The Role of Judges in Managing Juvenile Sex Offense Cases
Judges and magistrates often acknowledge that sex offense cases involving youth are among the most challenging, in part because youths’ risks and needs are unique. CEPP, in partnership with judges and experts in youth development and treatment, produced a model training curriculum for juvenile and family court judges. It provides a practical framework that local jurisdictions can use to inform and enhance judicial decision-making in these complex, high-stakes cases.
Although some specialized training opportunities existed for professionals who provided direct services to and interventions for youth who sexually offended, a comprehensive training curriculum tailored to address the specific questions and needs of juvenile and family court judges was lacking. CEPP, with support from the State Justice Institute and in partnership with the National Council of Juvenile and Family Court Judges, developed a model training curriculum that was used to deliver training in 17 states, piloted at several national judicial education events, and disseminated to every state judicial educator in the country.
The curriculum addresses youth who are generally between the ages of 12 and 17 who have come to the attention of the authorities for allegedly engaging in abusive and/or prohibited sexual behaviors, and who are ultimately adjudicated by the courts. The curriculum includes topics such as the following:
- Differences between youth and adults who commit sex offenses
- Unique considerations for judges at key decision points throughout the juvenile and family court process
- Specialized assessment, treatment, and supervision approaches from the perspective of the judiciary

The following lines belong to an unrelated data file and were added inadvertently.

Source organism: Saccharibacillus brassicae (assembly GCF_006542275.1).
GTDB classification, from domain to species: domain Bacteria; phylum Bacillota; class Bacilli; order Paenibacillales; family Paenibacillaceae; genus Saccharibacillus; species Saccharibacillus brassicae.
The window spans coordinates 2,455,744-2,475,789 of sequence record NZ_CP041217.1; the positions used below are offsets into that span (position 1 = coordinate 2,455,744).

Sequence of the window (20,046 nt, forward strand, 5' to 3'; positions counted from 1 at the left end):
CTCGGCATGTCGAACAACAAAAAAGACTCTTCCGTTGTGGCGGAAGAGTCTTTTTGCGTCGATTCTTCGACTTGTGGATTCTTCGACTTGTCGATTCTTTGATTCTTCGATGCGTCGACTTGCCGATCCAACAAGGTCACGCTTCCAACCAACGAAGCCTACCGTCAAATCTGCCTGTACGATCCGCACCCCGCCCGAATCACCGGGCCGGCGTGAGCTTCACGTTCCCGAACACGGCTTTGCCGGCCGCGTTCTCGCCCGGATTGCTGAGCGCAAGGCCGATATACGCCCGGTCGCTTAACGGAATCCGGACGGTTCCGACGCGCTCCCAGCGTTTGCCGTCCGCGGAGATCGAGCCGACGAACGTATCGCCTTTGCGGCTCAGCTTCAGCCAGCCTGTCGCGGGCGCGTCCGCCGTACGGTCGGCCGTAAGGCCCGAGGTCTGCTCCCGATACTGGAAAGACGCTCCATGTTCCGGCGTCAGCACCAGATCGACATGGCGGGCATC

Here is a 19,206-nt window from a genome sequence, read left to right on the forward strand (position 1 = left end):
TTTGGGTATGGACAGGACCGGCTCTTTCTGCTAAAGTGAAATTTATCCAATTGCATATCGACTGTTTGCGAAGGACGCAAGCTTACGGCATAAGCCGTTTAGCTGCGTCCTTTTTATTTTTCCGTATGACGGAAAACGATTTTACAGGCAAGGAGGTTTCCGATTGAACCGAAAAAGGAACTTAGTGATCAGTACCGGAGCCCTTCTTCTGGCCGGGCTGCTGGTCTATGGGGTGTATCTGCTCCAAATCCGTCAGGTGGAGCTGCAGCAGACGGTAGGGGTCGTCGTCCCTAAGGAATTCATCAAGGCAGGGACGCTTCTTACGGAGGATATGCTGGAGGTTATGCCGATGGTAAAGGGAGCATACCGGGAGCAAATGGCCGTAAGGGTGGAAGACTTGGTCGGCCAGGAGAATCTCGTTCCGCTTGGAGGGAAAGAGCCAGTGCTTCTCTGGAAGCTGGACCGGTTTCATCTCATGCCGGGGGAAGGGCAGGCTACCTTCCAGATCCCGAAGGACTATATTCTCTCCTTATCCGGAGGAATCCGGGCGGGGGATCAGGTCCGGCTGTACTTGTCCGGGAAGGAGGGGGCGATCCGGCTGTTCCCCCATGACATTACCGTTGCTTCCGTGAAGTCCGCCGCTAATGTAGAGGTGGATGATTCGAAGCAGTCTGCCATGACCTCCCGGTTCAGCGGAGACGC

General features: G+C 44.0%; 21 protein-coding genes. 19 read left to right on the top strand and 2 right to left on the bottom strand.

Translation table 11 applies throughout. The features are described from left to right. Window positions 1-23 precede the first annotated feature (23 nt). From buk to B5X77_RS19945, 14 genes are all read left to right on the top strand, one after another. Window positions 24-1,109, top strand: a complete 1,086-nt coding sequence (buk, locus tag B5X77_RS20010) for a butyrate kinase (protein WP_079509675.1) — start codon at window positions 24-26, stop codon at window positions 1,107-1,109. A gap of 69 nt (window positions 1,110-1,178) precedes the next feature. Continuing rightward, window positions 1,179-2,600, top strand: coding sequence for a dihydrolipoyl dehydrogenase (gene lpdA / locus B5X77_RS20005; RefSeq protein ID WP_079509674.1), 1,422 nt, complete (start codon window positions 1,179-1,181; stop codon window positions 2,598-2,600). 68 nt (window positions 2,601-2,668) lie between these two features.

- Strategies for facilitating family engagement from the bench
- Local policies and practices that are in place for juvenile sex offenders, victims of these offenses, and their families
- Various roles that the judiciary can assume in promoting effective juvenile sex offender management efforts
States using the curriculum to deliver local training are encouraged to tailor the material to align with their jurisdiction’s legislation, policies, and practices.
Under this initiative, training was conducted using the curriculum in 17 jurisdictions (Arizona; Colorado; Connecticut; Georgia; Hawaii; Indiana; Maryland; Missouri; New Mexico; North Dakota; Ohio; Oregon; South Dakota; Tennessee; Texas; Washington, DC; and West Virginia) for hundreds of juvenile and family court judges. Ninety-eight percent of the participants in these events indicated that they would recommend this educational opportunity to their judicial colleagues.
A final version of the curriculum (including presentation slides and references) was made available to every state’s judicial educator and remains available for download. The curriculum has been downloaded from the CEPP website thousands of times since its publication.
The impact of this project has been considerable. In many jurisdictions, juvenile and family court judges are afforded considerable decision-making authority and discretion. They are uniquely positioned to ensure that the juvenile justice system responds as effectively as possible to youth being adjudicated for sex offenses. As such, judges and other key system stakeholders can derive significant benefit from the specialized information shared in the curriculum about youth who have offended sexually, their victims, and promising management practices.